Author: Alena Graedon
Rating: 3.5 stars
I read this book through my local library.
The best science fiction, particularly dystopian, speaks to our anxieties as a society. There’s a lot of handwringing going on out there about the devaluation of language, of texting and social media ruining critical thought processes and communication. Personally, I think a lot of that anxiety comes from elitism and clickbait, (see, for example, Time’s disturbingly racist and sexist list of words to ban) but Alena Graedon takes that anxiety and stretches it to its (perhaps inevitable) hyperbolic limits in The Word Exchange. She does a pretty damn good job of it, too.
In the near future, people use their Memes (think: super smart phones) for pretty much everything. The device anticipates your needs, your moods, even, sometimes, your speech. If you are, by chance, occasionally forgetful and can’t quite remember the meaning of a word, well, you can go on to the Word Exchange and download the definition. It’s cheap, only 2 cents a word. And it’s only for the most obscure words you rarely use, anyway. Until it’s not. Until Synchronic, the company behind the Meme and the Word Exchange, starts to buy up every extant dictionary in the English language, and words like “fork” are suddenly unintelligible without an Exchange Definition, and the price per definition gets jacked up. At the same time, a new game is creating made up words with a hodgepodge of alphabets and characters, and using those made up words to replace the English language. And a new disease known as the word flu is spreading, causing people to become aphasic, incoherent, uncommunicative, and, sometimes, to die.
This is a difficult book in many ways. It’s very theoretical and academic. There are a lot of things I loved about it (structure! footnotes! Easter Egg references to obscure lexicographers!), that may equally turn off a lot of readers, and even though I have a pretty strong vocabulary (I pretty much studied words for 8 years, I work with books, I write daily) I often found the writing daunting and dense. I wasn’t sure at the beginning if I really wanted to take on the reading of this book. But I knew that I was going to stick it out when I got to page 15, when the narrator, whose name I assumed was Alice (this was a reasonable assumption to make; it’s a first-person female narrator, the first chapter is titled A Alice, with the definition “a girl transformed by reflection”) says “And I knew something was wrong. Because my name isn’t Alice. Alice is a fiction. One I never thought I’d see or hear again.”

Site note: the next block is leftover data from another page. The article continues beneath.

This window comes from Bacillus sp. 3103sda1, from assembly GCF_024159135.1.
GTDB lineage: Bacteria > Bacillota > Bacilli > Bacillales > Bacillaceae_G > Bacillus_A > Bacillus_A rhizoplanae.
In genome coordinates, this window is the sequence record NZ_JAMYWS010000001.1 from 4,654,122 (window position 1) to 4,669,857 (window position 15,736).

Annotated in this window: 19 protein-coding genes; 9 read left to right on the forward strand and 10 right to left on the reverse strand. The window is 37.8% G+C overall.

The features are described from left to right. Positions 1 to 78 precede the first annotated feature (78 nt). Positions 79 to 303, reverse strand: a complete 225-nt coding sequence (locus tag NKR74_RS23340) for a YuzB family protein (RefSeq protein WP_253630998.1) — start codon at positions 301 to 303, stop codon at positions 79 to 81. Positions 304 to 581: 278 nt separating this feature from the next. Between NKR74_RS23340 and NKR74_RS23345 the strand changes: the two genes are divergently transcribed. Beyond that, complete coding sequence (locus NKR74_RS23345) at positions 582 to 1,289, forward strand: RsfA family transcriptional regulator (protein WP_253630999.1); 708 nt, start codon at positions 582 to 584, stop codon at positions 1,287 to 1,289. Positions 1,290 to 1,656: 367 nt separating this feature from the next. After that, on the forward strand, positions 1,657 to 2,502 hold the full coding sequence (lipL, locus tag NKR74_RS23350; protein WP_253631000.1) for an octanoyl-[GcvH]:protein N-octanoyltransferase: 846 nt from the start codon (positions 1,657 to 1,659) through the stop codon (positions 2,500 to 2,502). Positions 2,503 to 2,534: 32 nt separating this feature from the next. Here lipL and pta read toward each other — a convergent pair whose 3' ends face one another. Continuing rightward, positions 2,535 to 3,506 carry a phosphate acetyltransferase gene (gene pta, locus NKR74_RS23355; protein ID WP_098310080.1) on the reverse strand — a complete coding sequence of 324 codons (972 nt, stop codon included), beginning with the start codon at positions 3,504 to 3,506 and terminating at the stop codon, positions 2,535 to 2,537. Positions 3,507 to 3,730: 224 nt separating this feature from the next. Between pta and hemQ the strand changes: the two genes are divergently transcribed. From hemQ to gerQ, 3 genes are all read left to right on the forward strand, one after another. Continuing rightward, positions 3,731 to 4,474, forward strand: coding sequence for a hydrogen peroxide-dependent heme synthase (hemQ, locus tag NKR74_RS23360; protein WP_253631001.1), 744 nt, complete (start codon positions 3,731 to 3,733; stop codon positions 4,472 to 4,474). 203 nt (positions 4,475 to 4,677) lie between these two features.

That passage outright gave me chills. Who, then, was Alice? Who was the narrator? What was the conspiracy she had just found herself thrown in the middle of?
The Word Exchange didn’t always do a great job of sustaining that tension, or living up to its promise, but it was still interesting, highly original, and timely.
Names feature prevalently in The Word Exchange. Of course, like any other word, names are signifiers, with discrete meanings. And it is no accident that pretty much every character has at least two of them. (Anana is Ana and Alice and all of her father’s little pet names, Bart is Horace and Horse, Max is Hermes King, etc. etc.) I’m slightly obsessed with the significance behind names and naming in literature, and probably my favorite part of the book was uncovering all those names and untangling what they said about the characters. It definitely stoked up my nerd love. But it was a problem too. Because I was more concerned with exploring the literary puzzles and the representation of things than I ever was with the actual plot of the book or the characters.
I like books that are challenging. I love books that are ambitious. But ultimately, I have to have a character to connect with, and I didn’t really find that here. Anana is someone that I just know, if she existed in real life, I would hate. (I genuinely love unlikeable characters…some of the time. But Anana is supposed to be a character that you root for and empathize with, she’s not supposed to be unlikeable, and so she fell flat for me.) Bart…there were points where I could have almost loved Bart, and points where he was a became cardboard cutout of a Sensitive Intelligent Male just waiting for his One True Love. And then his narrative devolved into illegibility and I was more bothered with trying to translate his actual meaning instead of caring about him. Doug, I think, was the worst transgressor of all. He’s my personal nemesis: the character composed entirely of pretentious quirks. At no time did I really want Anana to find him.
I don’t think the Death of the Book is imminent. (I don’t even think the Death of Print is imminent, though I do understand why people might.) I don’t think language–any language–is sacred; words, meaning, and how we communicate are always changing, and to bemoan those changes is to remain stuck in a nonexistent, glamorized past. And so for the most part I thought the situations in The Word Exchange rarely rose above theory and fantasy (I’m still not even sure how phones managed to transmit an actual, physical disease). But it definitely raised interesting questions, and is a daring, thoughtful book. My only wish is that I had cared more about the characters and felt more connected to their plight.